N. T. Wright on how Heaven Is Not Our Home

Heaven Is Not Our Home: The bodily resurrection is the good news of the gospel—and thus our social and political mandate by N. T. Wright.

From Christianity Today

When the church is seen to move straight from worship of God to affecting much-needed change in the world; when it becomes clear that the people who feast at Jesus' table are the ones at the forefront of work to eliminate hunger and famine; when people realize that those who pray for the Spirit to work in and through them are the people who seem to have extra resources of love and patience in caring for those whose lives are damaged, bruised, and shamed—then it is natural for people to recognize that something is going on that they want to be part of.

No single individual can attempt more than a fraction of this mission. That's why mission is the work of the whole church, the whole time. Paul's advice to the Philippians—even though he and they knew they were suffering for their faith and might be tempted to retreat from the world into a dualistic, sectarian mentality—was upbeat. "These are the things you should think through," he wrote: "whatever is true, whatever is holy, whatever is upright, whatever is pure, whatever is attractive, whatever has a good reputation; anything virtuous, anything praiseworthy." And in thinking through these things, we will discover more and more about the same Creator God whom we know in and through Jesus Christ and will be better equipped to work effectively not over against the world, but with the grain of all goodwill, of all that seeks to bring and enhance life.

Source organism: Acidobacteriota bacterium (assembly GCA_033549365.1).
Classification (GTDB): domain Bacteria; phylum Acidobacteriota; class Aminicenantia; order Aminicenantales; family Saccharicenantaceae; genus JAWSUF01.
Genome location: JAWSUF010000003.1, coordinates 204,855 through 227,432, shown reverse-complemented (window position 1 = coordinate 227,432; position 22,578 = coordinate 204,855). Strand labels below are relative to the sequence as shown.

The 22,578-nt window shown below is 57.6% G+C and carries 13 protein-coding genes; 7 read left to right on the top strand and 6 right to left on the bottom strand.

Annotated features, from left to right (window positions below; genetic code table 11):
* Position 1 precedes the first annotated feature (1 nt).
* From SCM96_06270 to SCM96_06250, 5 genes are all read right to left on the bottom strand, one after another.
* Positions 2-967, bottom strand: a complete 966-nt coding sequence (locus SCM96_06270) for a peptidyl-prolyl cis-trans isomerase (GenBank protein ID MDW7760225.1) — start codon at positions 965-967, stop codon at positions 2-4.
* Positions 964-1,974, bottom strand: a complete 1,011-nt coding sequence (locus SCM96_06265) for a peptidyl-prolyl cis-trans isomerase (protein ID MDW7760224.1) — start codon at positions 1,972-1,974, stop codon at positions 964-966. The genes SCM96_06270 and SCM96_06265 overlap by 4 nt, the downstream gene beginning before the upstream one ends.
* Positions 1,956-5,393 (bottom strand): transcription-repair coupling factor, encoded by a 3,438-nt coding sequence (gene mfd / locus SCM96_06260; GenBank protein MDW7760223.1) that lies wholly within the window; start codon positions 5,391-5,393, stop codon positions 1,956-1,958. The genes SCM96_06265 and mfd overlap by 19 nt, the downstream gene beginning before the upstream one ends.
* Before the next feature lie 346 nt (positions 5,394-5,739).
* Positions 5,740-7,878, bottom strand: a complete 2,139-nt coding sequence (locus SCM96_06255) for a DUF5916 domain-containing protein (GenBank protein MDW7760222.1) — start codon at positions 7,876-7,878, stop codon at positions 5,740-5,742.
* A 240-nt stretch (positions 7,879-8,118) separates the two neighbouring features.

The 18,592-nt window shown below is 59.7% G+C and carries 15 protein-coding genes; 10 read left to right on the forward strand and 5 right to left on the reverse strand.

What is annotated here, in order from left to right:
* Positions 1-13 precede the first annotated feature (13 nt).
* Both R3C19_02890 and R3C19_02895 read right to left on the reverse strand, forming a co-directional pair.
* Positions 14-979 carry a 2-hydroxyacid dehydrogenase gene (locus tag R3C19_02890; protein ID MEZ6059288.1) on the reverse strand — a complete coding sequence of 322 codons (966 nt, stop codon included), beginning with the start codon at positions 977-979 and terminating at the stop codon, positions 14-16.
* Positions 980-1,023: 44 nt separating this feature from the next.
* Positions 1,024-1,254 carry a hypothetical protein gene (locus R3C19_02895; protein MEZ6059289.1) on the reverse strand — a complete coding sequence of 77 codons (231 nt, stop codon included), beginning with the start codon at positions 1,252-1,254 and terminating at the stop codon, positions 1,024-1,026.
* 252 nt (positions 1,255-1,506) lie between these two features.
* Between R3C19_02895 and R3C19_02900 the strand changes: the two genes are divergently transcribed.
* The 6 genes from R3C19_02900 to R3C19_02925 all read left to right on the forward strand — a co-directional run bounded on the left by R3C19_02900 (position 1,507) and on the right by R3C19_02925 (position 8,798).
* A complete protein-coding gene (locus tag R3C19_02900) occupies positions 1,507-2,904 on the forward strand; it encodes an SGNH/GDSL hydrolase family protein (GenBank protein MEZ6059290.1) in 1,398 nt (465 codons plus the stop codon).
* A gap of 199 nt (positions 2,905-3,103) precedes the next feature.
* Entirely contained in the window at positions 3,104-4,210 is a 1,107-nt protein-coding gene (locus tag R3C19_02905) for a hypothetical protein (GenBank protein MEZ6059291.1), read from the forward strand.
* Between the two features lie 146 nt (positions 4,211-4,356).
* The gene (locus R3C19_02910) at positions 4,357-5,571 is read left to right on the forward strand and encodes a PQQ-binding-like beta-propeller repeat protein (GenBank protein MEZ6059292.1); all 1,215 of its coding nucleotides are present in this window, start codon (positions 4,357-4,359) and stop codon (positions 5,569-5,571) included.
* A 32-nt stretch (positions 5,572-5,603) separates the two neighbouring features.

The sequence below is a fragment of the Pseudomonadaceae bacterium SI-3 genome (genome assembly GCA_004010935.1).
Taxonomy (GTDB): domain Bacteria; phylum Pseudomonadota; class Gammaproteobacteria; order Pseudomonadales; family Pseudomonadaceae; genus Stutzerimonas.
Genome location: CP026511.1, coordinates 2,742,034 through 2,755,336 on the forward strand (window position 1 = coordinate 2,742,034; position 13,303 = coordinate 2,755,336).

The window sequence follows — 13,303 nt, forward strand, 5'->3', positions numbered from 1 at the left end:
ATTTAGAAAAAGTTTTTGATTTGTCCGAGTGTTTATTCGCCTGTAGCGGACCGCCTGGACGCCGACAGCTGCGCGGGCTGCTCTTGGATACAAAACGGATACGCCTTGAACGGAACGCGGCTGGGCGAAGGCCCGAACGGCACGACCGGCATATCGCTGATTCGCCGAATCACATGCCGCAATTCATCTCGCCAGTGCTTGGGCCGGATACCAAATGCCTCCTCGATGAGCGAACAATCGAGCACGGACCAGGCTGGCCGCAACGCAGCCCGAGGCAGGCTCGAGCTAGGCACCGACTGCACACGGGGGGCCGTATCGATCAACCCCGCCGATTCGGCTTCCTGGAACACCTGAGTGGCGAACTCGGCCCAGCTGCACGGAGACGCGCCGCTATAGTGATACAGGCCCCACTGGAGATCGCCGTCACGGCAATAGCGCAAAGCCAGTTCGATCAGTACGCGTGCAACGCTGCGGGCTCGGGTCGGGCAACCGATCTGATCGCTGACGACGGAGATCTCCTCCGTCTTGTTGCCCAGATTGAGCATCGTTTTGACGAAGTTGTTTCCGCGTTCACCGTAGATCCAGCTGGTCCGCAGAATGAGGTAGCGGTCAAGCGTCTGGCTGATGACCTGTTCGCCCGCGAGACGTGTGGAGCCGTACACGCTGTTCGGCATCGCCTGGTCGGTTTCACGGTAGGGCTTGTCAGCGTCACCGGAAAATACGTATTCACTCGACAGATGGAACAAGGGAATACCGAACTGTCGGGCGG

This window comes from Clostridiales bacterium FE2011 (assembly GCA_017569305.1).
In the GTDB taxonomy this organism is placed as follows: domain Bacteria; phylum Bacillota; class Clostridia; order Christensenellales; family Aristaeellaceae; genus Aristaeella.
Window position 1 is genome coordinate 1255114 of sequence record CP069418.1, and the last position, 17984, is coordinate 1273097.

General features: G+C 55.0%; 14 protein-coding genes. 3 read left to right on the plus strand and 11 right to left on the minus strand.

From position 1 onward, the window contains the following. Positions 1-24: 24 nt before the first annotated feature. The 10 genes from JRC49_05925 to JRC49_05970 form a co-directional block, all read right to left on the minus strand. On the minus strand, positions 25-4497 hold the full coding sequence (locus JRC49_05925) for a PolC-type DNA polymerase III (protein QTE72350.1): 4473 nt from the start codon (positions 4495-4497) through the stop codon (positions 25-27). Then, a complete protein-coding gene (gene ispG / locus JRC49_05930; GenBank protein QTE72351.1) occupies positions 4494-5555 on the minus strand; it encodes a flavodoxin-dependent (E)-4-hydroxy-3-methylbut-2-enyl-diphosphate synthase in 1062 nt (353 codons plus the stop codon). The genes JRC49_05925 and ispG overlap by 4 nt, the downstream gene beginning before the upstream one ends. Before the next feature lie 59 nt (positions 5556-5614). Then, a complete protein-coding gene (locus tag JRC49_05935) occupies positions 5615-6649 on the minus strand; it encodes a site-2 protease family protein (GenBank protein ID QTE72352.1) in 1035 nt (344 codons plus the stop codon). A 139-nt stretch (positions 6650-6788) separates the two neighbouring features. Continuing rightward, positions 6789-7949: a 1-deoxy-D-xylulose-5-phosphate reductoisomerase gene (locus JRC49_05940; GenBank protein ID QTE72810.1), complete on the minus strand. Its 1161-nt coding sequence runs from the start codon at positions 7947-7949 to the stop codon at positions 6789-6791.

This article is excerpted from his latest book, Surprised by Hope: Rethinking Heaven, the Resurrection, and the Mission of the Church

2 comments:

  1. Cool. Wright is an excellent author and thinker.

    Coincidentally, I started reading Surprised by Hope last night.

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  2. Man Randall, I was actually reading some of N.T. Wright's stuff on heaven (as well as the occasional youtube video) yesterday when I stumbled across the book you mentioned in your post. I may have to go get it now. I heard from his blog at onfaith (http://newsweek.washingtonpost.com/onfaith/nicholas_t_wright/) that it is a condensed version of "The Resurrection of the Son of God" which is a book people the proffs here always talk about, especially my philosophy professor.

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